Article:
"A Tribute to Chief Joseph (1840?—1904)
"God made me an Indian, but not a reservation Indian." —Sitting Bull
never reached with his people,
the Wal-lam-wat-kins, Canada's promised land.
Instead, the fugitive chief sits in a corner of the prison car
clicking its way to Oklahoma.
Chained to his warriors, he is like a featherless eagle
forced to look at a sky colorless as a square.
Out the window geese rise from the storm’s center
and he remembers more men, women
and children died by snow blizzard and starvation
than by cavalry shot or canon blast.
Chief Tu-eka-kas, his father is a dream shield
of Wallowa Valley that wraps around him
like its winding waters.
So deer and elk from the forest and mountains
of his ancestors flashed in his eyes
and Spi-li-yai, Coyote wanders alonside,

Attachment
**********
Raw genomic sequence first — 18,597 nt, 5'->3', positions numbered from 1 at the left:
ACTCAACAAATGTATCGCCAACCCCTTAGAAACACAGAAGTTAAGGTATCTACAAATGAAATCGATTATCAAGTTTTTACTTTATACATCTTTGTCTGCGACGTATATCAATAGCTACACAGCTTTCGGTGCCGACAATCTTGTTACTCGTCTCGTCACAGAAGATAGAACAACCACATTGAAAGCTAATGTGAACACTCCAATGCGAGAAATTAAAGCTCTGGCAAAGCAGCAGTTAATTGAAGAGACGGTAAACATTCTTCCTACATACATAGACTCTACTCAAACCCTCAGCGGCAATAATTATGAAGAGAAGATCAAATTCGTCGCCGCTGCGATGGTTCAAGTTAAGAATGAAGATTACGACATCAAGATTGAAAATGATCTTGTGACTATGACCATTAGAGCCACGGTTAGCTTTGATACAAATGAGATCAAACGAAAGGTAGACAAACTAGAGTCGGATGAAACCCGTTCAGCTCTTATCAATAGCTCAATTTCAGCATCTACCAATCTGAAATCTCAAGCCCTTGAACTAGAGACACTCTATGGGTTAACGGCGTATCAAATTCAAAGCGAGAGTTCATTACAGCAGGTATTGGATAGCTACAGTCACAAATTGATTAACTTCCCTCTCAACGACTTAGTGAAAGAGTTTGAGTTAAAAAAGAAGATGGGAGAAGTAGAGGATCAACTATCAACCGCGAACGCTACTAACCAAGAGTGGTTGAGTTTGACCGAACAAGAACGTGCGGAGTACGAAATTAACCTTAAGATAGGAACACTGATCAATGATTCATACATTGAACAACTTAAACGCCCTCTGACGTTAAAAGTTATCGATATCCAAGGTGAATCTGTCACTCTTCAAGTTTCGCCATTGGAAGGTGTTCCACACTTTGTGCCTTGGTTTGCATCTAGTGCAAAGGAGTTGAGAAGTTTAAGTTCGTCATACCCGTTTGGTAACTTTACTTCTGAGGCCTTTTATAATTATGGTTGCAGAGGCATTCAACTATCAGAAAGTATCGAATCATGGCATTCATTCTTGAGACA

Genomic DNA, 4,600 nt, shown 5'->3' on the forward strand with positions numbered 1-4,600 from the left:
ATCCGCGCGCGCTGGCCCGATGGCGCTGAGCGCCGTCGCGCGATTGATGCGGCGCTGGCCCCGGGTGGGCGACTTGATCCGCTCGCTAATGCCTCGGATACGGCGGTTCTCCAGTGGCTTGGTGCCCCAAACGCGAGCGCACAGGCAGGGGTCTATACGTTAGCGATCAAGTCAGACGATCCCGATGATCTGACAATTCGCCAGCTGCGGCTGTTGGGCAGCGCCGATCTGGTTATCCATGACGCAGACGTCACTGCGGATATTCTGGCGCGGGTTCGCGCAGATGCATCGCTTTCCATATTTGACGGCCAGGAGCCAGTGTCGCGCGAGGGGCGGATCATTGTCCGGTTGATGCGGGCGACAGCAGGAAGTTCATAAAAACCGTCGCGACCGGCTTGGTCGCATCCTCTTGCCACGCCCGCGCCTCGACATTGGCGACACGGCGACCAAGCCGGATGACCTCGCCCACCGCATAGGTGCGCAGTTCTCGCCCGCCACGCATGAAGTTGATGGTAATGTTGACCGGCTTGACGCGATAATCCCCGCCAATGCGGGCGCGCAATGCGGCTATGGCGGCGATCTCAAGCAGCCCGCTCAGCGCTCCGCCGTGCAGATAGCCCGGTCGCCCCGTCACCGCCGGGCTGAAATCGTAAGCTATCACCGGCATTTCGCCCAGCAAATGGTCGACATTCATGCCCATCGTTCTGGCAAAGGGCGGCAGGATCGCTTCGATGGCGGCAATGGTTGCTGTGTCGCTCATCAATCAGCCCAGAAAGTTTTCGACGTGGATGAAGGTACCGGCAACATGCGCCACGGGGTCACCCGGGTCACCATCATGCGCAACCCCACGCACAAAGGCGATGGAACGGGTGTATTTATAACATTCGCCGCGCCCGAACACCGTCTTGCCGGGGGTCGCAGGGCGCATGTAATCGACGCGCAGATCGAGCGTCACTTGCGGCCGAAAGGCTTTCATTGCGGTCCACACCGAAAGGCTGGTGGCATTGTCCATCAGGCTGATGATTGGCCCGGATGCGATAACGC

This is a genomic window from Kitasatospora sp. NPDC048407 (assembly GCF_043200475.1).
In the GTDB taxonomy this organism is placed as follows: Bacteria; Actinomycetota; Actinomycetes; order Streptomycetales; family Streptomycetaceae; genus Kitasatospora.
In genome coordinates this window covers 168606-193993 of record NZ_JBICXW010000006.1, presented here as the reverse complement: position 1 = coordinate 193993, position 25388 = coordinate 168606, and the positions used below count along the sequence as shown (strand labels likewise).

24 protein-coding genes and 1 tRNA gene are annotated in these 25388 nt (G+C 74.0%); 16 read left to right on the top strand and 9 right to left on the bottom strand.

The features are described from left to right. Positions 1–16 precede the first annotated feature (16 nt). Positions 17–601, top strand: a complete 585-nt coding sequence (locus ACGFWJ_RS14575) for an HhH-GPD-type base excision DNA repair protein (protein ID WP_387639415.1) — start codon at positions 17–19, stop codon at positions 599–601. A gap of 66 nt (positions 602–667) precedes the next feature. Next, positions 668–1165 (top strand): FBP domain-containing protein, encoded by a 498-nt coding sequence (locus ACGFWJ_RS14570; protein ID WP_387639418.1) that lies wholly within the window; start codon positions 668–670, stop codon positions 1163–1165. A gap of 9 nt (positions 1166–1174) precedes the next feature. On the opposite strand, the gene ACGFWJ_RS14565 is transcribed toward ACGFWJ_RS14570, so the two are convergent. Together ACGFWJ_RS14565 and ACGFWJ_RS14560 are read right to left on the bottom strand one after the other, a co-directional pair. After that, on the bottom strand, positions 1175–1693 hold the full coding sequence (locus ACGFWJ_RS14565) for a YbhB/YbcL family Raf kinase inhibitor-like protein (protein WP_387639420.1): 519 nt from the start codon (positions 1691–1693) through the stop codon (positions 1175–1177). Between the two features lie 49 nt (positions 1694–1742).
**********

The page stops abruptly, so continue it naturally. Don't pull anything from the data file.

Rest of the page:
running in his famous drooling circle,
but only a cricket swallows the dark.
The war chief sang to himself morning and evening
to break the cycle of cold weather and disease
his people had coughed and breathed on the run
for more than a thousand miles
through land that drifted with ice
and shredded on's clothes like a knife.
Unable to move and sleepless as the door-guard,
the train rattles and smokes
dirt in his teeth, straw in his eyes.
Holding rage secretly in the palm of his fist,
his people’s dream of home and a future
spirals to red dust, leaves his bones
on the track, his soul in the whistle.
Duane Niatum (Seattle) has published six poetry books, including The Crooked Beak of Love and was nominated three times for a Pushcart Prize. He's is an enrolled member of the Klallam Tribe (Jamestown Band). His writing is grounded in the Pacific Northwest landscape an its creatures, birds, animals, and plants, along with Klallam stories and characters. He earned a Ph.D. in American Studies from the University of Michigan..